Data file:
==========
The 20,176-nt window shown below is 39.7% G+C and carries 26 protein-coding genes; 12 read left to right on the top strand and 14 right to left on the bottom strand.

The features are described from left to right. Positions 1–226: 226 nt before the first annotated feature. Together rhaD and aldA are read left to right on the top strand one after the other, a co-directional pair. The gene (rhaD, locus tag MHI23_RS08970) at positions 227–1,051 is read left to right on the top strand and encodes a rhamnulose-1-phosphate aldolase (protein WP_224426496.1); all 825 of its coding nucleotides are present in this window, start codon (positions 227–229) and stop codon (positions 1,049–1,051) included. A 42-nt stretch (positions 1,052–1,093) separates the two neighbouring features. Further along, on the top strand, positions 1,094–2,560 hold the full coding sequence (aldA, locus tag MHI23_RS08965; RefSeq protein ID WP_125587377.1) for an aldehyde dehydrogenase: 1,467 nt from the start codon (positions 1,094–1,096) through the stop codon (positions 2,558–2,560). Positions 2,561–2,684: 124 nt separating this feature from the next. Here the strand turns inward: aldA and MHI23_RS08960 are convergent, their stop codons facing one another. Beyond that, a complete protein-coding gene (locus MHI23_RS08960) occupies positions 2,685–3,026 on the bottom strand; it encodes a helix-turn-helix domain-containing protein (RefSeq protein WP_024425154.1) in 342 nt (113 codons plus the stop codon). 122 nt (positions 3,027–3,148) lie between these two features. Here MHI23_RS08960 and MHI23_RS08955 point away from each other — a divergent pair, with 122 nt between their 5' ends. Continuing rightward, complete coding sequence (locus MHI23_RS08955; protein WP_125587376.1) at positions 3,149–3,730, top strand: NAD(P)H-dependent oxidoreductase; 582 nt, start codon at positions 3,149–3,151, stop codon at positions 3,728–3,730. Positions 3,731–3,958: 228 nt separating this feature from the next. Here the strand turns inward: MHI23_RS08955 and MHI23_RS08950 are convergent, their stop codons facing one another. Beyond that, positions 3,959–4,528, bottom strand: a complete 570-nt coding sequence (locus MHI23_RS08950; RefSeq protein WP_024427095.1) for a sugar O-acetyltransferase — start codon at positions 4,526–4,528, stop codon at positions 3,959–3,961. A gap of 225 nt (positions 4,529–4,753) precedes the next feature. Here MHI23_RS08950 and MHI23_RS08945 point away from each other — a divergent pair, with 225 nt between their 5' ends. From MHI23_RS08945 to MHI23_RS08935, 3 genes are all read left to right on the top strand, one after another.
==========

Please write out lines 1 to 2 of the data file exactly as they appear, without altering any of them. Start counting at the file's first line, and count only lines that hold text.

The 20,176-nt window shown below is 39.7% G+C and carries 26 protein-coding genes; 12 read left to right on the top strand and 14 right to left on the bottom strand.

The features are described from left to right. Positions 1–226: 226 nt before the first annotated feature. Together rhaD and aldA are read left to right on the top strand one after the other, a co-directional pair. The gene (rhaD, locus tag MHI23_RS08970) at positions 227–1,051 is read left to right on the top strand and encodes a rhamnulose-1-phosphate aldolase (protein WP_224426496.1); all 825 of its coding nucleotides are present in this window, start codon (positions 227–229) and stop codon (positions 1,049–1,051) included. A 42-nt stretch (positions 1,052–1,093) separates the two neighbouring features. Further along, on the top strand, positions 1,094–2,560 hold the full coding sequence (aldA, locus tag MHI23_RS08965; RefSeq protein ID WP_125587377.1) for an aldehyde dehydrogenase: 1,467 nt from the start codon (positions 1,094–1,096) through the stop codon (positions 2,558–2,560). Positions 2,561–2,684: 124 nt separating this feature from the next. Here the strand turns inward: aldA and MHI23_RS08960 are convergent, their stop codons facing one another. Beyond that, a complete protein-coding gene (locus MHI23_RS08960) occupies positions 2,685–3,026 on the bottom strand; it encodes a helix-turn-helix domain-containing protein (RefSeq protein WP_024425154.1) in 342 nt (113 codons plus the stop codon). 122 nt (positions 3,027–3,148) lie between these two features. Here MHI23_RS08960 and MHI23_RS08955 point away from each other — a divergent pair, with 122 nt between their 5' ends. Continuing rightward, complete coding sequence (locus MHI23_RS08955; protein WP_125587376.1) at positions 3,149–3,730, top strand: NAD(P)H-dependent oxidoreductase; 582 nt, start codon at positions 3,149–3,151, stop codon at positions 3,728–3,730. Positions 3,731–3,958: 228 nt separating this feature from the next. Here the strand turns inward: MHI23_RS08955 and MHI23_RS08950 are convergent, their stop codons facing one another. Beyond that, positions 3,959–4,528, bottom strand: a complete 570-nt coding sequence (locus MHI23_RS08950; RefSeq protein WP_024427095.1) for a sugar O-acetyltransferase — start codon at positions 4,526–4,528, stop codon at positions 3,959–3,961. A gap of 225 nt (positions 4,529–4,753) precedes the next feature. Here MHI23_RS08950 and MHI23_RS08945 point away from each other — a divergent pair, with 225 nt between their 5' ends. From MHI23_RS08945 to MHI23_RS08935, 3 genes are all read left to right on the top strand, one after another.